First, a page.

Integrated Assessment Suite

All of our assessments are housed in our IAS so if you are scheduled to take an assessment or would like to view your results you can find it all here. You can access your assessments and profile

here

Leadership Development Lab

Our leadership development lab delivers the latest content created by Complete Coherence to help embed development deeper within an organisation. You can access your content

here

Buy Online

Your journey to brilliance can begin today. Buy selected Complete Coherence assessments, audio programmes and coaching direct.

Buy Now
4D Leadership

4D Leadership – Competitive Advantage Through Vertical Leadership Development

Twenty years ago the accumulation of skills, knowledge and experience (‘horizontal development’) was sufficient for business success. Today, it’s not. 4D Leadership – Competitive Advantage Through Vertical Leadership Development, offers a new approach of ‘vertical development’.

See Other Books
Call us: +44(0) 1794 524384 | office@complete-coherence.com | Client Login

A new approach to conflict


I usually take one of two approaches to conflict – accommodation or avoidance.  Those are the approaches with which I feel most comfortable. But a recent experience (and some helpful coaching) enabled me to put into practice a new approach to conflict management – an assertive approach.

Someone was behaving aggressively towards me. Instead of avoiding or accommodating the situation, I decided to step forward and match his energy. Admittedly, when I did that, it didn’t really feel like me so I didn’t exactly enjoy it. It put me outside of my comfort zone, but as time has gone on the experience has made me feel more empowered. When step back from the experience and view things with some clarity, I can see that I was right to take a stand on this issue and not to avoid confrontation.

The right way to take an assertive approach to conflict management is to be firm in your response and not allow yourself to be bullied.  It is not about shouting back at the person shouting at you, but being calmly firm.

What enabled me to take this new approach to conflict management was not just understanding the different theory of the different approaches to conflict, it was about learning to manage my own emotional state in that moment of deciding to respond in a different way.  Without emotional control I couldn’t have taken a different approach. I would either have given in or been as aggressive as he was.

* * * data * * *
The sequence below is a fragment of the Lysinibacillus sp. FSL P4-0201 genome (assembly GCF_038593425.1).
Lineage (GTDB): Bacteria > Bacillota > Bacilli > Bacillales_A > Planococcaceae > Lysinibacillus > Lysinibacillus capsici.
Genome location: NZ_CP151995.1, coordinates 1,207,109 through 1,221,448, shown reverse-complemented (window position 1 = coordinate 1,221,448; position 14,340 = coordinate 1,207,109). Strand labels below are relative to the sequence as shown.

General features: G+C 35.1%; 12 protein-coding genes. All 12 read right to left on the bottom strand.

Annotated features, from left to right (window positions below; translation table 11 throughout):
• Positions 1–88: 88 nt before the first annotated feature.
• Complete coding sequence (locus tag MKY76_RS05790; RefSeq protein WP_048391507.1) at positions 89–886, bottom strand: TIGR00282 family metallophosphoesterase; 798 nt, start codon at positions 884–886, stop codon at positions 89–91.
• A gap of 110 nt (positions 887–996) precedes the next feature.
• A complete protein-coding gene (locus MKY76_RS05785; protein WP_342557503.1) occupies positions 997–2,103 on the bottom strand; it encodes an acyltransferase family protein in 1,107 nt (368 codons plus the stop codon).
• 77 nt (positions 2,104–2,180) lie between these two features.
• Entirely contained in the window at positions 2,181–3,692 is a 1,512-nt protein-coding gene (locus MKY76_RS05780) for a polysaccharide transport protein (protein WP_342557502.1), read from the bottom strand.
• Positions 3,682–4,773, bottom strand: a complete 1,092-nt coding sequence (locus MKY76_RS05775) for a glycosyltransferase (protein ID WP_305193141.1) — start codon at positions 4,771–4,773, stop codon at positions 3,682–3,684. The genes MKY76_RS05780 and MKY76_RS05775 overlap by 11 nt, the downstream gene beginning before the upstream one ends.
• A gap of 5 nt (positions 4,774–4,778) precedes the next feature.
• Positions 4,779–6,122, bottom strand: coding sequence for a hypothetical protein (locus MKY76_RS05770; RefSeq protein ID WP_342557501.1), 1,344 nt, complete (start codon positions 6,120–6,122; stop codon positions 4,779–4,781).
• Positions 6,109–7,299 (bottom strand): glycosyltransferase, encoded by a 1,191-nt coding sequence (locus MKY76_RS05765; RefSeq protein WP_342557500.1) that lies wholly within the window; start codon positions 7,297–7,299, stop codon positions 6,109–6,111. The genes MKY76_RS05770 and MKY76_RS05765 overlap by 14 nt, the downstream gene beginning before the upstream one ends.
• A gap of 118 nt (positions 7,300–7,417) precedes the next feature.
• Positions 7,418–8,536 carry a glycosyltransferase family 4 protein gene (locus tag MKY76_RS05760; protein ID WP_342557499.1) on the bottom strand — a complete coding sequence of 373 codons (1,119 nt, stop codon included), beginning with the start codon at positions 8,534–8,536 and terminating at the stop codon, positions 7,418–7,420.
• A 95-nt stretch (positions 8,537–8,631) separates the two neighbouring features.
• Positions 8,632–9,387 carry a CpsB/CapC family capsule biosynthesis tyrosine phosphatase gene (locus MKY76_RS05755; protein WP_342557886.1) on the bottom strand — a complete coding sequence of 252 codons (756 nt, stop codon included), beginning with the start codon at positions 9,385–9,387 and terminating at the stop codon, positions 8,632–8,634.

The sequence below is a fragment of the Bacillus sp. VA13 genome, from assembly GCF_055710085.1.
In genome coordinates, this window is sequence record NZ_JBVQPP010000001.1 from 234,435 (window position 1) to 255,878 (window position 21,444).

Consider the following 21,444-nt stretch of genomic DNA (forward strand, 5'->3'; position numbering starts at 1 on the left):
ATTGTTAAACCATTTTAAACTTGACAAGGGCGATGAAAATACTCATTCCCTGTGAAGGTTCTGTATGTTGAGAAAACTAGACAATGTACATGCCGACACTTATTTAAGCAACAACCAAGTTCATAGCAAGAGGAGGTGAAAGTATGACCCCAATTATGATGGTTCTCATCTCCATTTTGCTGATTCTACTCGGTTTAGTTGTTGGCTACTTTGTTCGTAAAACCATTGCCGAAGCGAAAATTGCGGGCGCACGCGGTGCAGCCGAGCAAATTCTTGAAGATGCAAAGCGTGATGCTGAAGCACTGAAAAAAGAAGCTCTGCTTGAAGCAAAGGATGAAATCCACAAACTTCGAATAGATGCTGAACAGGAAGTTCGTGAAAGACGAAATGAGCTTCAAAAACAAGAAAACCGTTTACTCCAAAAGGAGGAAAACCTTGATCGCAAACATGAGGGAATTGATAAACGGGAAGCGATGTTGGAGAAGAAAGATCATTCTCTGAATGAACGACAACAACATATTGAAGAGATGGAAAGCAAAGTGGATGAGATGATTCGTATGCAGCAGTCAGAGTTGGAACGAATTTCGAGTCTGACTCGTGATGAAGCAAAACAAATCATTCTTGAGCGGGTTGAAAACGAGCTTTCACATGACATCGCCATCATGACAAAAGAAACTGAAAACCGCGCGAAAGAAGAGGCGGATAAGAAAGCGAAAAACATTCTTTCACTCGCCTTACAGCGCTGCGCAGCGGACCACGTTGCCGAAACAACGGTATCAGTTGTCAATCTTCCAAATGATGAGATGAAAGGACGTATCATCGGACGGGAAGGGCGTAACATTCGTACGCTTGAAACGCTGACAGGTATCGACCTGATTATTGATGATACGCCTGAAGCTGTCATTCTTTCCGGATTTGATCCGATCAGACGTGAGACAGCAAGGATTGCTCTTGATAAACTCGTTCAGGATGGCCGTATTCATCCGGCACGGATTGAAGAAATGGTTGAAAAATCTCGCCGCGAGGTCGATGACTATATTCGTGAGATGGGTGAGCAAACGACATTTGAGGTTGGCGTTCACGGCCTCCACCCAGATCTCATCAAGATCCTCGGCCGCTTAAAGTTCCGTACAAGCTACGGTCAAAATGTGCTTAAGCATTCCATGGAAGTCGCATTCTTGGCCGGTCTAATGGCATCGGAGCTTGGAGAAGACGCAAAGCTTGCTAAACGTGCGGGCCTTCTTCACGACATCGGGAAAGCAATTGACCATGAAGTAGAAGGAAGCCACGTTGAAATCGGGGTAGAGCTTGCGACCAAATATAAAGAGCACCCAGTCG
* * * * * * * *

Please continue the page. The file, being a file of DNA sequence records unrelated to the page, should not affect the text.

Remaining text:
I’ll admit that before I engaged with this aggressor, I did shout around the office for a bit – I got rid of the energy that had come from his aggression towards me. After that, I was able to get my breathing under control and choose a more controlled response and that felt good.  It’s not about responding in the heat of the moment, but achieving coherence and then choosing how you want to deal with the confrontation.

What is your approach to dealing with conflict? Please submit a comment below.

The following two tabs change content below.

Sarah Watkins

Sarah is co-founder of Complete Coherence and has been involved in the development of the business over the last 15 years.

Latest posts by Sarah Watkins (see all)


Comments

One Response to “A new approach to conflict”

  1. Brett
    November 16th, 2014 @ 8:38 am

    Hi Sarah!
    Firstly, for the record I’m certainly no expert. So… rightly or wrongly, the way I personally try to deal with conflict is very similar.
    1. I make sure I listen very carefully to everything that other person/s is saying and if need be repeat and clarify my understanding. For me this is the most important aspect of communicating effectively. People are far less likely to listen to what you have to say until you have listened to them. I picked this up in a leadership course a few years ago and have since found it to be extremely helpful.
    2. I Try not to let anyone see my frustration (not easy as you pointed out!).
    3. Before responding I try to ensure (where practicable) no-one else is around so they feel less likely to feed their ego or retaliate to protect it.
    4. Ensure my response is respectful, assertive (as required), and I try not to sound condescending or make them feel inferior.
    5. Ensure my response (again, where practicable) addresses each point that was made originally and why.
    6. I also try to always admit when I’m wrong or where i believe the other person was right or made a good point.

    Interested in other comments
    Cheers!

  • Subscribe to Blog via Email

    Enter your email address to subscribe to this blog and receive notifications of new posts by email.